The German “Mercenaries” Who Played a Key Role in the American Revolution

Among the most fascinating but largely forgotten aspects of the American Revolution are the Hessians, German soldiers who fought for the British. Numbering around 30,000, Hessians made up a quarter of all British troops. They took part in virtually every military engagement, from the very first battle (Long Island) to the last (Yorktown). Hessians played a decisive role in most British victories, and it is believed the war would have ended sooner without them.

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Ironically, their presence ended up being an unexpected boost to the American war effort. The Patriots believed King George III had crossed a line by involving “foreign mercenaries”; propaganda campaigns painted the Hessians as brutal and rapacious thug that proved the British were cruel and uncaring towards the colonists. The Declaration of Independence, written roughly a year after hostilities broke out, explicitly cited the use of Hessians as one of the driving forces for independence.

Washington’s famed crossing of the Delaware River in December 1776 was aimed at a sneak attack against Hessian forces in Trenton, New Jersey. The subsequent capture of over 1,000 Hessians was decisive: the POWs were paraded through Philadelphia to boost morale and recruitment among the beleaguered Americans, and prove the British were going too far by hiring barbaric foreigners. Previously neutral or loyalist Americans were said to have changed sides or even enlisted. The Patriots also tried to entice Hessians to switch sides in exchange for land; in fact, several thousand of them stayed in the U.S. after the war, joining an already large German community.

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Contrary to popular belief, the Hessians were not mercenaries, but auxiliaries; whereas mercenaries hire themselves out as individuals, auxiliaries were sent by their government to serve a foreign power. They basically served whoever their government told them to, and remained part of their national armed forces; they even fought in their own uniforms and under their own flag (as in the American Revolutionary War).

Germany at the time was not a unified country, but a broad label that included hundreds of independent German states; most of them, like Hesse-Karel, were small and poor. Since ancient times, the Germans had a reputation for martial prowess and fierceness. Hesse, which provided most of Britain’s German troops—hence the broad label “Hessian” for all German soldiers in the war—was the most militarized state in Europe. One out of four households had someone in the military, and males had to be registered for service at age seven. From age sixteen, virtually all men underwent weeks of drills every year, serving for life or until they were too old.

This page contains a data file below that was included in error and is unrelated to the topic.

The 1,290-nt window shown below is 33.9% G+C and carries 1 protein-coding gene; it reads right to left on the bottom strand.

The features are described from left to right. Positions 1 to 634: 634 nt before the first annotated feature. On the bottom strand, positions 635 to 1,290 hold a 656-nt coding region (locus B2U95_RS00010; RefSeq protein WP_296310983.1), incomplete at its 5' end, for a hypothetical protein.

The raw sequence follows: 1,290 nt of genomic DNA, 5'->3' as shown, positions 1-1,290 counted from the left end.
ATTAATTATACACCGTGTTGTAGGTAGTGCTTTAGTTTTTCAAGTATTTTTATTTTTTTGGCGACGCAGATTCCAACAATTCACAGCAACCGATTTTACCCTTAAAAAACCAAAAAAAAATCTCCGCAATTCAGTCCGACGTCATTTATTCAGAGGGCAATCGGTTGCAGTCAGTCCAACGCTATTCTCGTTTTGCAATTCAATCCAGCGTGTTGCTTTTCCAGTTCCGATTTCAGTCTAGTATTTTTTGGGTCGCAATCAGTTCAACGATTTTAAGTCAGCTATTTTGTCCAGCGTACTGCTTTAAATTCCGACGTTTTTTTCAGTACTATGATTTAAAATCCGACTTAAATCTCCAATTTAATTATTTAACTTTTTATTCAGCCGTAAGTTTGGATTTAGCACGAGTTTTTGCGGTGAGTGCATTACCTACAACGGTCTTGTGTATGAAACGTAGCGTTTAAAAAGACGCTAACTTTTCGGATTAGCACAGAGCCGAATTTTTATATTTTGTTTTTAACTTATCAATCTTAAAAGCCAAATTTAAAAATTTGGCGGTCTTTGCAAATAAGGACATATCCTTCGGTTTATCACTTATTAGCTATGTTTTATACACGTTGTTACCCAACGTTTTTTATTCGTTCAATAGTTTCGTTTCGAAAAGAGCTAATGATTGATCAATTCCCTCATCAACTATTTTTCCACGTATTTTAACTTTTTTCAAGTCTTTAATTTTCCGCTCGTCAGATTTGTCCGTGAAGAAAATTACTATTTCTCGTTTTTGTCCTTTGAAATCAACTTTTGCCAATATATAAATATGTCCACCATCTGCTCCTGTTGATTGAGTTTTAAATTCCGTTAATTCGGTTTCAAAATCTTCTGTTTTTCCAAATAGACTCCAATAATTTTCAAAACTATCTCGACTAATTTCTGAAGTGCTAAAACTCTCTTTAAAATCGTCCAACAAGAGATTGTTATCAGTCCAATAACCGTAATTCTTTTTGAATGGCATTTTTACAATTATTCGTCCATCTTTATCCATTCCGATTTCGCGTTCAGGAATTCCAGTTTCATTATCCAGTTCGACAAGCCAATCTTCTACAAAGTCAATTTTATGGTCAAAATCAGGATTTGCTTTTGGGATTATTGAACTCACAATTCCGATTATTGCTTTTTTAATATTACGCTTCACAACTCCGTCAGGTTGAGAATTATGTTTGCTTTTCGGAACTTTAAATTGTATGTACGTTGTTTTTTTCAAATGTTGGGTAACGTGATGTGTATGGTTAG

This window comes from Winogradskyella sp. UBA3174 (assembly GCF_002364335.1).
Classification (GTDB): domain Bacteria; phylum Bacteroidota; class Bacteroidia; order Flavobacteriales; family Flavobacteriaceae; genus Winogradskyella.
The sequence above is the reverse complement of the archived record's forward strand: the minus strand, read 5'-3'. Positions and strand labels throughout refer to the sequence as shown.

As a small, resource-poor country, Hesse’s only source of wealth were its troops, who were known for their skill, iron discipline, and high morale. The Hessian army was also among the few that was strictly meritocratic, and its officers were well educated. Europe’s constant wars meant Hesse, as well as other small German states, made plenty of money renting their soldiers; the British alone paid thirteen years’ worth of tax revenue for Hessian troops, allowing the little country to ease taxes on citizens and build impressive monuments and public works. Hessians sometimes even fought on opposite sides of the same conflict, though Hesse itself was never a combatant—it was just doing business leasing its armed forces.

For their part, Hessian soldiers were paid relatively well, while their families enjoyed tax breaks and other state benefits. Their discipline and sense of duty meant they usually fought well even in wars they otherwise had no stake in; Americans learned this lesson painfully on the battles of Long Island, White Plains, and Fort Washington. In fact, Long Island was not only the first battle of the war, but remained the biggest and most decisive, costing the U.S. control of New York.

Despite all this, Hessians remain largely forgotten in American history. Their sole enduring presence, albeit sometimes is forgotten, is The Legend of Sleepy Hollow, whose iconic Headless Horseman was a Hessian.

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